Babies are constantly developing, even when they sleep. They are busy making sense of and giving meaning to their experiences. This is an ongoing process and their brain develops in response to experiences. Once your baby reaches four months of age, you might find that the lovely sleep routine you’ve established has suddenly gone backwards. There is a reason for this, and it’s perfectly normal.
The body and brain of the baby builds like building blocks, one phase of development, is required before they can move into another. For example, to roll over, a baby must have the development of muscles and nerves to make that possible, and then these skills need to coordinate with the brain. When you see your baby roll over, it may well look like an accident to you, but it is a well coordinated effort between body and brain. This is a massive effort for a young baby.
As one thing becomes organised in the brain, it triggers the next step in development. During the first three months of life babies live mainly by reflex, with most functions coming from the lower part of their brains. As the months pass, higher regions of the brain start working and by four months your baby is an amazing little system in action. Their capacity for voluntary action is growing every day.
Babies are not just physically progressing, they are also developing socially and emotionally. The difference between a baby at two months and a baby at four months is significant. At two months your baby will smile at you, but by four months they will hold your eye contact and show you they are entranced by you. They will look around the room, meet your gaze and talk to you with their eyes. This is a time when your baby is making sense of the world around them. With that new meaning comes natural exploration, because their eyes are able to focus more, making distance vision possible.
The development shifts that occur between two and four months are significant and often leads to changes in sleeping habits. This is a sign of your baby’s physical, social and emotional worlds reaching new heights. Their sleep may be more disrupted, but it is a result of amazing mastery in other spheres. So while the changes in sleeping patterns can be challenging for the care-giver, they are a sign of development.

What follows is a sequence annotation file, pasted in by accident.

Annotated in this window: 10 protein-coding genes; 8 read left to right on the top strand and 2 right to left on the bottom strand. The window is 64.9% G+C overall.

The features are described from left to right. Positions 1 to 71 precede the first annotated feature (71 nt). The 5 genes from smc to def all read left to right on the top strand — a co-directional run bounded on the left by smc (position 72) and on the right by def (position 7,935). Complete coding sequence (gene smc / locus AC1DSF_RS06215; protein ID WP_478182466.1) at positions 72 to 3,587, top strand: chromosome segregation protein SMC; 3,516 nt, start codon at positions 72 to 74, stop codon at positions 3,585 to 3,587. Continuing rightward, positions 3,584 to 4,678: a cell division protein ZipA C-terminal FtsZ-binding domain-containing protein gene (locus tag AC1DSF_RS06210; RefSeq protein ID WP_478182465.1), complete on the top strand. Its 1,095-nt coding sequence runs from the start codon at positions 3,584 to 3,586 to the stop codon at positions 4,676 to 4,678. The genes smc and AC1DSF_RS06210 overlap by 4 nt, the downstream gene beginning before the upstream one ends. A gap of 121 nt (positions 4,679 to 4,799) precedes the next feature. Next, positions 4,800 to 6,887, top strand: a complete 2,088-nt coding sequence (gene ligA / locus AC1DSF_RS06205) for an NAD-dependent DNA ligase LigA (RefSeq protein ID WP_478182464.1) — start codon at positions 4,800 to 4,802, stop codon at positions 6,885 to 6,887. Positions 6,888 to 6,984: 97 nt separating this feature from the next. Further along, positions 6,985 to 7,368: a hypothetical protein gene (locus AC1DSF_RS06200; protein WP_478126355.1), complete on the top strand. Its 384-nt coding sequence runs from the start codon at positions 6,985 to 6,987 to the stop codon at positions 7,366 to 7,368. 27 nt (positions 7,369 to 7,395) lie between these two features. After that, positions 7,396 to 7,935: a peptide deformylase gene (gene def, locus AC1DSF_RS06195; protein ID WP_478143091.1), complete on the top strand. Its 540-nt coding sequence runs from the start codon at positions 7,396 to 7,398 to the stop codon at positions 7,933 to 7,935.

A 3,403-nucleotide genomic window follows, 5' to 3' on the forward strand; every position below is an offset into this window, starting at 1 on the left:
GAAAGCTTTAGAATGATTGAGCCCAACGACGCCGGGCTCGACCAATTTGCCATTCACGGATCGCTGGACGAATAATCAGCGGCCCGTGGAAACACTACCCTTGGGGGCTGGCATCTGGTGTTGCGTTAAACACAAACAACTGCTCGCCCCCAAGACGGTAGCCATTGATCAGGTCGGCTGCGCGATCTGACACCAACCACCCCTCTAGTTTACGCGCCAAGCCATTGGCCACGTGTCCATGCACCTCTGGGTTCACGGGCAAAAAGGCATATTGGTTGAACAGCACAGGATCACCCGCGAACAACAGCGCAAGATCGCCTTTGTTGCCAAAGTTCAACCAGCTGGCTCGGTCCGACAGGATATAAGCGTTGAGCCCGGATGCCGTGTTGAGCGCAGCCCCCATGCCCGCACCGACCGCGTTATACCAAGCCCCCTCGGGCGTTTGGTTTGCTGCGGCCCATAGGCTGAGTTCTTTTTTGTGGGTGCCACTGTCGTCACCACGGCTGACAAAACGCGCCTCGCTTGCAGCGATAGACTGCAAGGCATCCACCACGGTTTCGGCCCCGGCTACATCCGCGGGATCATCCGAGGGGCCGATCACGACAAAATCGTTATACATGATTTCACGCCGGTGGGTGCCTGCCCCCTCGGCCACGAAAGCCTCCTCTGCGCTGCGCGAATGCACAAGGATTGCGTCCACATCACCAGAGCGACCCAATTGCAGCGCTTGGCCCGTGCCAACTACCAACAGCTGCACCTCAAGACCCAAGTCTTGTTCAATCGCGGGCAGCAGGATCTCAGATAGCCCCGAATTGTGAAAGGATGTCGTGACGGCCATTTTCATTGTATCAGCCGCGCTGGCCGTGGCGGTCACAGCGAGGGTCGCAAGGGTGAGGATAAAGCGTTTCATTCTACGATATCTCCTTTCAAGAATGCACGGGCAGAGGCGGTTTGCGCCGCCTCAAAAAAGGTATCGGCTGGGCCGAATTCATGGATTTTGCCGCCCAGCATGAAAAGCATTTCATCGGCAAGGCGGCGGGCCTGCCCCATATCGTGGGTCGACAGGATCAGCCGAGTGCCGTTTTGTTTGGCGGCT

It is important to stay calm in the face of this change, even if you feel a little panicked. Life has changed, but longer sleeps with less resistance to separation from you will not last forever. Sleep will happen again if you stay calm and kind. This is definitely NOT a time to consider sleep training. Your baby is undergoing enormous growth where they need additional support to adjust to this new and possibly overwhelming world; it is no time for training.
Your baby needs cuddles to calm and soothe them. When they are distressed they need comforting. When they are calm, you can leave them. Your baby may need extra care during this time, but it’s important to remember that it is a phase.
Watch for your baby showing tired signs and then help to calm them in readiness for sleep. Your baby may wake more often, especially overnight. Continue to offer comfort and if necessary, a feed. If you support your baby through this phase, after a couple of weeks, you will notice they will calm in your arms and then transition to being in their sleep place with less distress.
Babies become increasingly mobile at this time, so when they finally do get to sleep, they may wake themselves when moving around. If that is the case, you don’t always have to re-position them so they can return to sleep. Comforting a baby in the position they have found is more likely to result in them adjusting to the new positioning.
This is a really important time to be sure your baby is sleeping in a safe place, safe from any risk of accidents that can be caused by soft, untucked bedding. A sleeping bag with arms out, is a safe option, especially once baby begins to move more. If you are unsure, read more on safe sleeping here. Your baby will bump into the sides and top of the cot, but will soon learn not to, so avoid the urge to use padding or bumpers because they can prove more of a risk than a help. This will settle down as your baby adjusts to the enormous developmental shift they are experiencing. It happens progressively for some, and quite quickly for others. The speed at which they adjust can depend on the baby’s temperament and how parents care for their baby during this time.
If you experience disruptions to feeding at this time it doesn’t mean you need to change feeding or consider weaning. It can be worthwhile focusing more on feed times. Some babies require more feeds through this phase. At four months babies need more help to reduce distractions because their development allows more into their world view. To help a baby settle in for a feed you may need to either darken the room or maybe sit in a quiet space free of toys or distractions.
Being able to purposefully reach may result in your baby moving their hands around while they feed. Gently holding that ‘roaming’ hand helps them to bring their focus back to the feed.
So while it may feel like sleep regression, it is your baby showing you that they are growing, developing and progressing exactly as they should be.